The PF of a standard neon transformer is very low, typically in the range of 0.2 to 0.4 lagging. This is why the VA ratting is much higher than the watts that can be supplied. That means that the transformer draws more than twice the current required to supply the output wattage. This reactive current, called "wattless current" in the slang, can be countered by supplying an equal amount of leading phase angle wattless current. A capacitor does that. A motor run capacitor is the proper type which can handle the continuous duty. To compensate a tranny, simply start adding capacitance while watching the amperage draw from the line. When the draw is at the minimum, the capacitive reactance is equal to the inductive reactance, the PF to the line is 1 and all is well in paradise! A 15 kV, 60 mA tranny will need about 160 uF of parallel capacitance. This varies with secondary load so one must measure but that's a starting point.

Note that the full current (wattless + real) is still flowing in the circuit between the cap and the tranny.

This technique is widely used in neon sign work. It will allow twice as many transformers to run on a given branch ampacity or else it will allow lighter wire to be run to a given load. For fully enclosed transformers (HV terminals are inside the box), there is enough room for the cap inside.

(Portions from: Mark Dinsmore (dinsmore@ma.ultranet.com).)

There is a very good analysis of the design of neon sign transformers in:

* Neon Techniques and Handling: Handbook of Neon Sign and Cold Cathode Lighting
Samuel C. Miller
ASIN: 0-9113-8041-8

Among the multiple pages of design information is a graph of the load line of a typical magnetic (iron) neon sign transformer. Neon Sign Transformer Electrical Characteristics is redrawn version of this diagram. http://www.repairfaq.org/sam/nstchar1.gif Note that for laser tubes as well as neon signs, factors other than tube length are important in determining discharge voltage. These include tube diameter, gas fill, and pressure.

I don't know if the following is a newer edition of the same book, but it might be an alternative source of a lot of additional information on these topics:

* Neon Techniques: Handbook of Neon Sign and Cold-Cathode Lighting, 4th Edition
Wayne Strattman (Editor)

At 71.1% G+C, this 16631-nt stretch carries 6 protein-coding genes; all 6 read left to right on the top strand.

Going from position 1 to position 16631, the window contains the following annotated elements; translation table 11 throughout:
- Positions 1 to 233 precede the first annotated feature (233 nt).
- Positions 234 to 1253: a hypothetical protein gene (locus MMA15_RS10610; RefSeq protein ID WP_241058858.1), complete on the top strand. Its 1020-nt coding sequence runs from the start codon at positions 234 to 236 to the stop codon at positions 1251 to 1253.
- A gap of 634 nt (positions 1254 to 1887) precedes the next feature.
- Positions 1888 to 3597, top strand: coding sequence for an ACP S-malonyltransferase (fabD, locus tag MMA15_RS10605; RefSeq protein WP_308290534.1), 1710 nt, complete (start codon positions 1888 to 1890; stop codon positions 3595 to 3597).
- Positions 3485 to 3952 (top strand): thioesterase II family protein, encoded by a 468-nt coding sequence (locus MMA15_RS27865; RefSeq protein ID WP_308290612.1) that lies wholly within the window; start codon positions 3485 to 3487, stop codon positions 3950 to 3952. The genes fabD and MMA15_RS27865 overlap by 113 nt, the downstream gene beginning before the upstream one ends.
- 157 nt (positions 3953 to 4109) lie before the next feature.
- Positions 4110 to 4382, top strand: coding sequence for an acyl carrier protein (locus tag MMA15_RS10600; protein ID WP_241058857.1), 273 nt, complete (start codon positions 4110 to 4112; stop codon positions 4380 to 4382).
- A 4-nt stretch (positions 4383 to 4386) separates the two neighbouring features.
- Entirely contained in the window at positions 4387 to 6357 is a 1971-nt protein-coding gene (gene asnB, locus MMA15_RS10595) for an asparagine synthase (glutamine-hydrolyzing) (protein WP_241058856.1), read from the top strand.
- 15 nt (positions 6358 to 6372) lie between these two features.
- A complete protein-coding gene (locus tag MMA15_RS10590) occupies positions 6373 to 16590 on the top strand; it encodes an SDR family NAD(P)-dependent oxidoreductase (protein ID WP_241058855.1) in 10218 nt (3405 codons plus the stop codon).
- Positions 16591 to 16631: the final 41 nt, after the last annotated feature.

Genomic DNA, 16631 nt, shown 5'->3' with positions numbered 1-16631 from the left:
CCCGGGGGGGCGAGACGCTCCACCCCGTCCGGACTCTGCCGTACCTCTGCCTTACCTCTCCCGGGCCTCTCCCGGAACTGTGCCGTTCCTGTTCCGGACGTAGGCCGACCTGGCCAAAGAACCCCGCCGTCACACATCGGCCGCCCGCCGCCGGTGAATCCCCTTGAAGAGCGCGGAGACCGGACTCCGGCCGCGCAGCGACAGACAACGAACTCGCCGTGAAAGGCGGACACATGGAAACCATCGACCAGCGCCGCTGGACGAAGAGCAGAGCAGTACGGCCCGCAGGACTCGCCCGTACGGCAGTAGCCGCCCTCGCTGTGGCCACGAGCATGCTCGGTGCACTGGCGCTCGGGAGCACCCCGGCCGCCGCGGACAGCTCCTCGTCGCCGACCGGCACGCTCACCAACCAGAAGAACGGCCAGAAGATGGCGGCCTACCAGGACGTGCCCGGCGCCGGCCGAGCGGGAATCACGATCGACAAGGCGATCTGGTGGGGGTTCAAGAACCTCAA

St, Pubns, 1997
ISBN: 0-9440-9427-9 (paperback)

Used Neon Sign Transformers - Cost, Recommended Brands, Testing, Availability
The discussions below relate to neon sign transformer availability and size, testing, use of larger (pole pig) transformers where more power is needed, and reasons NOT to consider microwave oven transformers in these applications. However, microwave oven transformers can be modified for other uses like powering the filaments of argon/krypton ion laser or thyratron tubes. See the section: Rewinding a Microwave Oven Transformer for use as a Low Voltage Filament Supply.

(From: Jason Freeburg (egraffiti@iname.com).)

A used neon sign transformer should not cost more than $20 or so. Find a neon shop in your area. They usually have the used ones stacked up somewhere and will sell cheap. The 60 mA models are usually somewhat cheaper than the 30 mA type if you buy them used from a neon shop because they are really too hot (e.g., provide too much current) for running neon and they cause staining and premature burnouts. It all depends on the particular shop you go to. I don't suggest buying new for something like this, the performance will be the same but the price much higher. A new 15 kV, 60 mA transformer lists for about $80.

BTW, the best name to look for in neon sign transformers is France. These things are ruggedly built and will take a lot of abuse without dying. The name to avoid is Actown - their transformers are wimpy and usually don't deliver the rated current.

(From: John De Armond (johngd@bellsouth.net).)

Testing of a used neon sign transformer is pretty easy even without test equipment. These normally fail with a secondary short and all that does is (slowly) cause them to overheat and let all the magic black goo run out.

Wire the transformer primary up with a 3 wire grounded cord (green to the case!), plug it in, and see if you can use a plastic-handled screwdriver to draw an arc from each insulator to the case. If that works and they don't make any funny noises, they're probably OK. The grounded cord will also weed out any trannys with a primary short to ground.

(From: Sam.)